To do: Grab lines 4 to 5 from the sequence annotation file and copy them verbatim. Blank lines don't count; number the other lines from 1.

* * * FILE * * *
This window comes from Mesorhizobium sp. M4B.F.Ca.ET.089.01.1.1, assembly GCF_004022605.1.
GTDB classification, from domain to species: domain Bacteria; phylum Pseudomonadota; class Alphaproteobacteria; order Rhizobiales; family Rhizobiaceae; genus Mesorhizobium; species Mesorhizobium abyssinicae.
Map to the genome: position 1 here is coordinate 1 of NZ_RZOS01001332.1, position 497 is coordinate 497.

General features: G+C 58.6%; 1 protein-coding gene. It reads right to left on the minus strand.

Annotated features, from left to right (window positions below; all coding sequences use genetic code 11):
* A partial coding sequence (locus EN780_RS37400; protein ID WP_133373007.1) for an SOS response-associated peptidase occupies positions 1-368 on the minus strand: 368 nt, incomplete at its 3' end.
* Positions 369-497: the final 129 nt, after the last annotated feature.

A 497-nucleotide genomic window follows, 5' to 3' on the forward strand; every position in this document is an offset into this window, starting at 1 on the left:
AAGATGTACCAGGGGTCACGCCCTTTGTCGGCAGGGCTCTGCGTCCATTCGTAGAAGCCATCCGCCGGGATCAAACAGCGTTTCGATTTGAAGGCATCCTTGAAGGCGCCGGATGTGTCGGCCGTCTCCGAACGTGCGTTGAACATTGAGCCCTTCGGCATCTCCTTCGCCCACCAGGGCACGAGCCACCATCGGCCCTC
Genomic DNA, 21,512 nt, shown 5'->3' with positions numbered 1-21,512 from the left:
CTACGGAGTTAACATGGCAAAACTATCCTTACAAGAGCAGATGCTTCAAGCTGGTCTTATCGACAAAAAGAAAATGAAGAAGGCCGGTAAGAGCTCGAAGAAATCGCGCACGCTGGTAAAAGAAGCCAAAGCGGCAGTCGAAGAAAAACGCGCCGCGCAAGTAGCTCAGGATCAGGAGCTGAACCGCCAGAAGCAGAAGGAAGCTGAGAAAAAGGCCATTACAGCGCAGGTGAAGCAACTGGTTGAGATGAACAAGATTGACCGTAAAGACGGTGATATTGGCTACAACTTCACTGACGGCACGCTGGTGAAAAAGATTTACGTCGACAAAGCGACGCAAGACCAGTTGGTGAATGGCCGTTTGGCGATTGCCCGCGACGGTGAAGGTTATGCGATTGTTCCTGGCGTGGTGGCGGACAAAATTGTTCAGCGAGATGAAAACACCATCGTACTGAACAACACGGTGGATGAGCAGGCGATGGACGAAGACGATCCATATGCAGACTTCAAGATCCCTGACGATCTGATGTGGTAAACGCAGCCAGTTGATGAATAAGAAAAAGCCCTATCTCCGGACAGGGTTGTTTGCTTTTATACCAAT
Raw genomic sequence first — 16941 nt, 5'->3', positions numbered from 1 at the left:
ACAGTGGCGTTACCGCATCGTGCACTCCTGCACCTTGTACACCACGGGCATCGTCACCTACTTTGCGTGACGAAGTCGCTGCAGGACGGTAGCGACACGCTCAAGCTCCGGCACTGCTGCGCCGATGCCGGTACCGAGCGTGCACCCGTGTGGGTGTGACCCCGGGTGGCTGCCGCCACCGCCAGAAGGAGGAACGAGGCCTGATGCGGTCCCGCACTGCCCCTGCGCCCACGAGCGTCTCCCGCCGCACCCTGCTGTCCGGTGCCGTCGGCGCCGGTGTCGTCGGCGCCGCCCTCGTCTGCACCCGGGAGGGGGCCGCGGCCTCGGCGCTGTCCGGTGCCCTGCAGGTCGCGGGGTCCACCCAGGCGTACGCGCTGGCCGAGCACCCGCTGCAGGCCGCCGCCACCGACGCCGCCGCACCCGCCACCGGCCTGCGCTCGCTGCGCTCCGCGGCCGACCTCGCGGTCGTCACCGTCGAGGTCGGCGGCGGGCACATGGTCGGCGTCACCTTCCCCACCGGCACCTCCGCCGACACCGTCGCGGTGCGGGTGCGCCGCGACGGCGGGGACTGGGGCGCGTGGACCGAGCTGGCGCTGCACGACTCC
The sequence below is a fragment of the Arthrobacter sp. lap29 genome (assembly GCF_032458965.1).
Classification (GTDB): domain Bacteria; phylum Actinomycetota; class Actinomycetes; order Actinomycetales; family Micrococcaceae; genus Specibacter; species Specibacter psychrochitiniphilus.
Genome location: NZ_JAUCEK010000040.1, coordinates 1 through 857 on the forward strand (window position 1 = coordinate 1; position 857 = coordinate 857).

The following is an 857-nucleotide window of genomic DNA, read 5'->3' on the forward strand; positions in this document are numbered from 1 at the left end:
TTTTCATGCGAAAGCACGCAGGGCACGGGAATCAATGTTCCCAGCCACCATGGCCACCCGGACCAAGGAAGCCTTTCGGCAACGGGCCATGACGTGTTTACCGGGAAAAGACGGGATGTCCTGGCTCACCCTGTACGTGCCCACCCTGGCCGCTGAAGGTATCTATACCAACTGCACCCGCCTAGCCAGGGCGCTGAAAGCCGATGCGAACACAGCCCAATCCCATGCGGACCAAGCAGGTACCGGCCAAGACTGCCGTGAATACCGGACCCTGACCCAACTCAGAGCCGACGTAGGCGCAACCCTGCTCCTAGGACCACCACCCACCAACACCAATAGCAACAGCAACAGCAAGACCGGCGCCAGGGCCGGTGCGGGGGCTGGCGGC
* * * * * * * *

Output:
General features: G+C 58.6%; 1 protein-coding gene. It reads right to left on the minus strand.

Annotated features, from left to right (window positions below; all coding sequences use genetic code 11):